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Old 18 July 2015, 16:59
namor namor is offline
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"The Quiet Professional: Major Dick Meadows" by Alan Hoe

Just finished reading a biography of Major Dick Meadows, "The Quiet Professional" by Alan Hoe. The author is a former SAS man who served with Meadows.

I read this book with a great deal of anticipation, since you cannot talk about Army Special Forces in the 1950s through the 1980s without mentioning Meadows. Since the author is someone who knew Meadows personally, and is also a professional himself who can understand and appreciate the work he did, it should have been a great read. But it isn't.

It starts out pretty well, and does an excellent job of describing Meadow's early life. But once he enlisted (at the age of 15), the author's descriptions get hazy. We learn very little about his Korean War experiences, and get no good understanding of how he came to be a Master Sergeant at age 20. Later on in the book, when Meadows is the first enlisted SF soldier assigned a stint with the SAS, the author (who met Meadows there as a serving SAS soldier) shares only barracks stories. This frustrating habit repeats for most of his service fighting in pre-Vietnam Cambodia, where the seeds of the MACV-SOG RT teams were sown. We hear of only one RT mission during his 1965-66 tour in SOG, and learn much more about the negotiations regarding his mustang promotion to Captain than his warrior experience. And again when describing his deep involvement with the Son Tay raid, there is virtually no description of Meadow's actions or part.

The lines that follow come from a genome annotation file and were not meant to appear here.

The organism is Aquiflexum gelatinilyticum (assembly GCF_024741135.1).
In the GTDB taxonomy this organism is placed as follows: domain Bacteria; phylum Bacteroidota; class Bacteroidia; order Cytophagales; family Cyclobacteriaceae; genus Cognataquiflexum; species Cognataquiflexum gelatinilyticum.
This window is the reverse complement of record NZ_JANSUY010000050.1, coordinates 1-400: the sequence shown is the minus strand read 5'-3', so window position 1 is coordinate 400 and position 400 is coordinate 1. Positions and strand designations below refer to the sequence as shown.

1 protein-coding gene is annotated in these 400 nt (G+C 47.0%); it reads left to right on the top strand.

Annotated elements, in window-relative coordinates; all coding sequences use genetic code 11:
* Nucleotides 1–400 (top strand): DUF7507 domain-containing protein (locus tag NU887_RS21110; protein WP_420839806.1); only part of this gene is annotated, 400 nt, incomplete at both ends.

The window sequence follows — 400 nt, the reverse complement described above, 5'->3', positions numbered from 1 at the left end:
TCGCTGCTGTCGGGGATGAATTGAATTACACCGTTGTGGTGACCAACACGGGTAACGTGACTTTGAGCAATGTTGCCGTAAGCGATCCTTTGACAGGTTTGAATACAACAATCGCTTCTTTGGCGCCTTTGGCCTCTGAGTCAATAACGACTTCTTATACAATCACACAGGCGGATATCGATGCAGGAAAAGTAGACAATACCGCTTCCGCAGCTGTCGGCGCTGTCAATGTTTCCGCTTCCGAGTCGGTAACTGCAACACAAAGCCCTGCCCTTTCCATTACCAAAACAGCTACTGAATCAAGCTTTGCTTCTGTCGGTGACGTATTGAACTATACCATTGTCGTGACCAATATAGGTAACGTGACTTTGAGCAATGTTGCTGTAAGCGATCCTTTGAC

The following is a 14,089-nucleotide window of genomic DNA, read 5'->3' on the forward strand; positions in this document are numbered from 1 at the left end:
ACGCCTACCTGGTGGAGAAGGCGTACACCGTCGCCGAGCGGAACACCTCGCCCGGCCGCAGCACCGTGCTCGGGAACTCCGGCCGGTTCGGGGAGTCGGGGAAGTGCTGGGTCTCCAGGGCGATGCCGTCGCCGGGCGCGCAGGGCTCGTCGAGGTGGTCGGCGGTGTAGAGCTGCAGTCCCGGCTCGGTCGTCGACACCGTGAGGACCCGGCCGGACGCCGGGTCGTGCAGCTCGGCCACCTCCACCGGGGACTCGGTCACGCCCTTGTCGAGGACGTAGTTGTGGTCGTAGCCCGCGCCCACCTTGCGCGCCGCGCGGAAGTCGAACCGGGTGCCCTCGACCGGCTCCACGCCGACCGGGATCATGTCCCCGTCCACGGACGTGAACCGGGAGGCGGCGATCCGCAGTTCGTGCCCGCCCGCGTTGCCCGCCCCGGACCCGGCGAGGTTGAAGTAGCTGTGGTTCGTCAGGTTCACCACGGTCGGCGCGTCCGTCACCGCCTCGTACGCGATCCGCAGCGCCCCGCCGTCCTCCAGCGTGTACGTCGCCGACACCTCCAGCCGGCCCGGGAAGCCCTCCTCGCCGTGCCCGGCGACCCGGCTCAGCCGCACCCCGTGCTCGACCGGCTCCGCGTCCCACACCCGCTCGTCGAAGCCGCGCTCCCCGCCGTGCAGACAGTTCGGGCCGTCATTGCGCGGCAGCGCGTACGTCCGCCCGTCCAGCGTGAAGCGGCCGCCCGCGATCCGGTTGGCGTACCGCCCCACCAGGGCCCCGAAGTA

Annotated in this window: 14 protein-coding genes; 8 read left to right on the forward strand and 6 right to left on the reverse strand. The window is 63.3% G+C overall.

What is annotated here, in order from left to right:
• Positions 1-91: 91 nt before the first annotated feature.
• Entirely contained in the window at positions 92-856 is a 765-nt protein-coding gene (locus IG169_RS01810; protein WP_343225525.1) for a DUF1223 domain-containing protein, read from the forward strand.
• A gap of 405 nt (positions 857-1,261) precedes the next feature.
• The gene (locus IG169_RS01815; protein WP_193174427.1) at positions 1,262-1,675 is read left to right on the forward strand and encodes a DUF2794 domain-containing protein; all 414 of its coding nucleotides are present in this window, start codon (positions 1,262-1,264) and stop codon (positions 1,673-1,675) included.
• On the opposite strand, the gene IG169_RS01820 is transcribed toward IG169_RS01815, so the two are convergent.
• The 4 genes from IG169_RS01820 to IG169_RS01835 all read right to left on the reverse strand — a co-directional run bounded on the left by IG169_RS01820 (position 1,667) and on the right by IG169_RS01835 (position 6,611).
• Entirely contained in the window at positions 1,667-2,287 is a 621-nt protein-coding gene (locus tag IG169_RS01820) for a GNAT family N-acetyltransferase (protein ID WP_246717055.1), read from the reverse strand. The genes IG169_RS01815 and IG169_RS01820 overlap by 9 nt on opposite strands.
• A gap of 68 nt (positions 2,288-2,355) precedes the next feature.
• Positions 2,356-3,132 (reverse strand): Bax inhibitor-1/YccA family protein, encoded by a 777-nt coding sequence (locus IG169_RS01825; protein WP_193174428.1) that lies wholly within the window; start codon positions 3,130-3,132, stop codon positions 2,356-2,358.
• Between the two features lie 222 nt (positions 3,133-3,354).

The book continues like this for the rest of its length. The author, in describing how his many deployments affected his family, tells us that Mrs Meadows achieved significant professional success during his absences - but we never even learn what her field of endeavor is. In the end, the book is like watching one of those "the making of movie X" features: you know the name and general idea of the movie, but you haven't seen the actual story itself.

To my mind, Major Dick Meadows is a towering figure in 20th century military history. Its good that there is at least some book out there to help show that. But if his story is to be told, it should be fleshed out to portray the tremendous contributions he made, and this book fails to do that.
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Old 19 July 2015, 00:17
Colonel Flagg Colonel Flagg is offline
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I'd agree.

While I enjoyed the book, I was definitely left wanting....

...more detail on early SF daily life

...more on early SF/SAS tours

...more on SOG

...more on Son Tay

...more on Iran
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Old 3 December 2015, 17:26
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Hot Mess Hot Mess is offline
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I read about half of this yesterday. I knew the name from SOG and the start of SFOD-D, but I never know what gigantic brass balls he had. 13 POW's captured, MSG at 21, battle field commission to O-3. It just goes to prove that there are some people out there who are so above and beyond that all you can do is stare in awe.
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